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That’s bound to do it.

Hawk Above Coyote Bluff: Becoming the Land Walking

In my country, human consciousness is created when human animals engage in the weaving of the earth together with its spiritual stories. They are often recorded in the land, waiting to be sung again. This is one of those story bundles, high above Kalamalka Lake. This is Coyote Bluff. Think: the Library of Alexandria.
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That’s hawk on the left, looking south, but keeping an eye on us, as hawk’s do.

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Yeah, that’s gopher in front. Gopher looks worried. By measuring our selves against this story, and measuring the living land against it, we become the land walking.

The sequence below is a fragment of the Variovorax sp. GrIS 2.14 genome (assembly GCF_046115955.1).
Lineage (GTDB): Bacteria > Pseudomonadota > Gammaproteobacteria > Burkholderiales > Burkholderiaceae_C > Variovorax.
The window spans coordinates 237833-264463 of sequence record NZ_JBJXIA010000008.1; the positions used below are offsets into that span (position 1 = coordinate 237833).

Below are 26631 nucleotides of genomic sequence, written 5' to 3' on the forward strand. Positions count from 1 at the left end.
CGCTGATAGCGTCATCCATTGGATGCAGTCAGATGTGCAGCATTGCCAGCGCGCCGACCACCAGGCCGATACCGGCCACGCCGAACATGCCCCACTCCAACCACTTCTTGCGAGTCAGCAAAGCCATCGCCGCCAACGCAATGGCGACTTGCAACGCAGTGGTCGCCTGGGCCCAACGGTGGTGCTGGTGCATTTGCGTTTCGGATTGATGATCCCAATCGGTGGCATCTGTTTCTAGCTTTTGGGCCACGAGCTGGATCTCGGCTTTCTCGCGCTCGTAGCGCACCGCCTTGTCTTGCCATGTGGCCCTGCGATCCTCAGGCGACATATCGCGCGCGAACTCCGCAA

Walking and the Sixth Sense

As you walk through the Commonage in the North Okanagan Valley, the spirits of the land rise and fall and shift around you in waves, sometimes high in the sky …P2230231

sometimes slipping into a fold of the land.

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To see them animated, you have to go on foot. The body sees best at its own scale. That is the sixth sense.

 

Spirit Cliff Above Kalamalka Lake

The time before the time of human life is stone and memory. Lynx and Frog are having a chat that goes on forever.P2220946

The ponderosa women listen in. Their spirit collects at the bottom of the bluff, year by year.

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You can pick it up and take it home, or a piece of it, if you have need to bring that power into your house.